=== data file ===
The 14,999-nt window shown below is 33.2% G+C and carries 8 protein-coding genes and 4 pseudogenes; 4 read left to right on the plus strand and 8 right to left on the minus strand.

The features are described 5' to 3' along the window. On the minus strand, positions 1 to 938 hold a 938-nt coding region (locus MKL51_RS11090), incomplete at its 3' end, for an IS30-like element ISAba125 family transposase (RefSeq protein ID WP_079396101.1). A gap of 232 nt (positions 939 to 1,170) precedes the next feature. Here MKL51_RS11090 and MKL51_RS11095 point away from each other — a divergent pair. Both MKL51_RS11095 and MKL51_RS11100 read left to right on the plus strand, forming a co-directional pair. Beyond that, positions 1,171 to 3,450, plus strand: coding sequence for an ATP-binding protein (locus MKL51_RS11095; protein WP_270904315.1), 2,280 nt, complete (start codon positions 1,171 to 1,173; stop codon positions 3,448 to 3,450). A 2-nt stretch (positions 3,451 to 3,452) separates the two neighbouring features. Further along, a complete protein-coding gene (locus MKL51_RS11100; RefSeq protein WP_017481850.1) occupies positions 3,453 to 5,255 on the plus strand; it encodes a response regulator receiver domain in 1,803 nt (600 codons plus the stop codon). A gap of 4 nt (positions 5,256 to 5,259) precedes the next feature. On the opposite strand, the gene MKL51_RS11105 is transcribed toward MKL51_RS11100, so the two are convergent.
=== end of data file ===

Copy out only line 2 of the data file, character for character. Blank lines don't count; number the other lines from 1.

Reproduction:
The features are described 5' to 3' along the window. On the minus strand, positions 1 to 938 hold a 938-nt coding region (locus MKL51_RS11090), incomplete at its 3' end, for an IS30-like element ISAba125 family transposase (RefSeq protein ID WP_079396101.1). A gap of 232 nt (positions 939 to 1,170) precedes the next feature. Here MKL51_RS11090 and MKL51_RS11095 point away from each other — a divergent pair. Both MKL51_RS11095 and MKL51_RS11100 read left to right on the plus strand, forming a co-directional pair. Beyond that, positions 1,171 to 3,450, plus strand: coding sequence for an ATP-binding protein (locus MKL51_RS11095; protein WP_270904315.1), 2,280 nt, complete (start codon positions 1,171 to 1,173; stop codon positions 3,448 to 3,450). A 2-nt stretch (positions 3,451 to 3,452) separates the two neighbouring features. Further along, a complete protein-coding gene (locus MKL51_RS11100; RefSeq protein WP_017481850.1) occupies positions 3,453 to 5,255 on the plus strand; it encodes a response regulator receiver domain in 1,803 nt (600 codons plus the stop codon). A gap of 4 nt (positions 5,256 to 5,259) precedes the next feature. On the opposite strand, the gene MKL51_RS11105 is transcribed toward MKL51_RS11100, so the two are convergent.